GDPR and the Salesforce Individual Object

Salesforce Individual Object

The Salesforce Individual Object and GDPR: Thoughts from a Salesforce Admin

With the GDPR deadline for compliance quickly approaching on 25th May, how is your business feeling about the changes it will bring?  Uncertainty is not likely to end once live, but things should certainly start to become clearer.  

Consumers are going to be the best test for your GDPR readiness

Once the legislation can finally be enforced there will be a period where we will see the law be tested in practice, with the potential for some companies to be made an example of during this time.  Also, consumers will realise and start to enjoy their new rights and no doubt test companies that continue to send unwanted email and/or hold information on them with no legitimate purpose.

Many businesses we are speaking with have embraced GDPR and in fact can see many opportunities it brings – the incentive to finally sort out their contact databases and to really target those people that are genuinely interested in what they are doing.

Of course, GDPR is not only about ensuring marketing emails are sent to the right people,  it also includes rights for a person to be forgotten and therefore it is necessary to have the correct processes around this in place in Salesforce.

Don’t forget, GDPR applies to your Users too

The law does not only apply to customers, but also to employees, so it is also worth looking at information on HR systems and Salesforce user records – this may provide a specific challenge as it is not possible to delete User records!

Enter the Salesforce Individual Object

After much speculation over the last two years, in the Spring ’18 release Salesforce have come up with their solution to help store the privacy and contact preferences of customers.  With the new ‘Individual’ object data privacy records can be created and associated to Leads and Contacts.

The object comes with some standard, mainly check box fields to track preferences such as ‘Don’t Process’ and ‘Forget this Individual’ and in the documentation a couple of sample Apex triggers are provided to create Individual Records against all existing Contacts and Leads.  It would be useful to have a sample trigger to create a new Individual record when Leads and Contacts are created, as this will currently be a manual process.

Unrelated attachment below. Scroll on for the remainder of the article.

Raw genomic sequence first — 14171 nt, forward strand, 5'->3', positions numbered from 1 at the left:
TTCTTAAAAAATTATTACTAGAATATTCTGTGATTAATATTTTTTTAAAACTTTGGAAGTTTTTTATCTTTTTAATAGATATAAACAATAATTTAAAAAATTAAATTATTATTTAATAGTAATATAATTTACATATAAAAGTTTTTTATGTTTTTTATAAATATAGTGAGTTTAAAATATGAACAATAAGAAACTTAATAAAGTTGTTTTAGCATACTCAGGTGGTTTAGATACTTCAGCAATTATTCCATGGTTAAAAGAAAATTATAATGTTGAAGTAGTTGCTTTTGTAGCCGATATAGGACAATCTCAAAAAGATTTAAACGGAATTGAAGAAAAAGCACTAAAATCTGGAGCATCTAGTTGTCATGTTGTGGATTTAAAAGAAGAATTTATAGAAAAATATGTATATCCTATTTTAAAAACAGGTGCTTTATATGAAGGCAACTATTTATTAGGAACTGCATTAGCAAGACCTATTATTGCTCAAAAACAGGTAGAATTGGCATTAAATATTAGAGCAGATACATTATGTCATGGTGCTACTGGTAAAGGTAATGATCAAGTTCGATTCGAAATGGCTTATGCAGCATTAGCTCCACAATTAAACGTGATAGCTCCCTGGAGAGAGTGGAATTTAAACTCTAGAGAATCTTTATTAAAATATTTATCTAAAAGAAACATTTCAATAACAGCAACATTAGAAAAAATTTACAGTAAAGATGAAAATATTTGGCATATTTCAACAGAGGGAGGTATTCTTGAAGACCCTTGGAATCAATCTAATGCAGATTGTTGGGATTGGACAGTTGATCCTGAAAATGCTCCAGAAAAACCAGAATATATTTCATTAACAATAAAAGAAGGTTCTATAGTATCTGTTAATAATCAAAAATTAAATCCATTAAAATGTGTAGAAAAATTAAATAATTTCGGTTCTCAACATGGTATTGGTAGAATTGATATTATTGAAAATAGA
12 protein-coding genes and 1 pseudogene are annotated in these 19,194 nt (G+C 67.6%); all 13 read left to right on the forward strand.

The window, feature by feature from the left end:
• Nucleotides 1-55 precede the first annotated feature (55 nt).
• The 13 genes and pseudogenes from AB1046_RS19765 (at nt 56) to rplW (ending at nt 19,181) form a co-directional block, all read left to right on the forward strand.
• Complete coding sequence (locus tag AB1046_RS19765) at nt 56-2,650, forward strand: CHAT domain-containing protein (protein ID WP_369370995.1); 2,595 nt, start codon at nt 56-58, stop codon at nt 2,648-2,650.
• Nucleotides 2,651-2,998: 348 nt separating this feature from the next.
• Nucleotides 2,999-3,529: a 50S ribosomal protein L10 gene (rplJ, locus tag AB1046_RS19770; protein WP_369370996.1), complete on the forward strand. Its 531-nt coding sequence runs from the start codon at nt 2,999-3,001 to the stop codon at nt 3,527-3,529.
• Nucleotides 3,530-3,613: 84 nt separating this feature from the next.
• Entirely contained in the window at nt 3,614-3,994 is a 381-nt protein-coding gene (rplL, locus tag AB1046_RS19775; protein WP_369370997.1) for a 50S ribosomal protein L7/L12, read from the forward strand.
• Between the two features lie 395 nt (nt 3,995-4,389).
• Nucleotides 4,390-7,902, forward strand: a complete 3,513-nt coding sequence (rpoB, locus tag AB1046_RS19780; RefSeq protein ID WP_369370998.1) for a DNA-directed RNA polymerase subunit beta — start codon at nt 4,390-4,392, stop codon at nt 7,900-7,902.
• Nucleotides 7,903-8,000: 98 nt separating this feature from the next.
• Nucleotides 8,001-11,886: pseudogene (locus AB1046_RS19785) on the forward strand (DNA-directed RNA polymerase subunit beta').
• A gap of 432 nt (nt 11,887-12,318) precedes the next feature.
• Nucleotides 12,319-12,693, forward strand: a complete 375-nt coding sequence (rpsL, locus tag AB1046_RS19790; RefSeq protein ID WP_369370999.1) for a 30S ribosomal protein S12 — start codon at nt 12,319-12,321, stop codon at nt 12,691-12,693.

It is also possible to create up to 300 sharing rules on privacy records which will help with who has access to personal data, however at this stage it does not have some of the key features of other standard objects like Record Types, and as a disappointment to Admins, Process Builder cannot be used.

Despite limitations, it is definitely good progress and the lack of Salesforce led functionality is perhaps right in terms of strategy, because every business needs to take responsibility and work internally, or with a Salesforce partner to develop a solution they have ownership of.  

There’s more to come…

During the recent London’s Calling user event Salesforce presented on GDPR and detailed possible future improvements coming up in the next releases, such as flags to initiate soft deletes, reporting on soft deletes and then restoring or hard deleting data. Also expect help with scrambling first and last names as well as nullifying and anonymising fields on users.

In the meantime, if you’d like to talk to us now about how we can work with you to prepare, then please do get in touch.

James Hartbutt

James Harbutt works with a range of Desynit clients, providing Salesforce services and support. He is a Certified Salesforce Administrator and Service Cloud consultant.

Salesforce Individual Object
By Mike Spencer
28 February 2018
SalesforceThe Good Systems Blog

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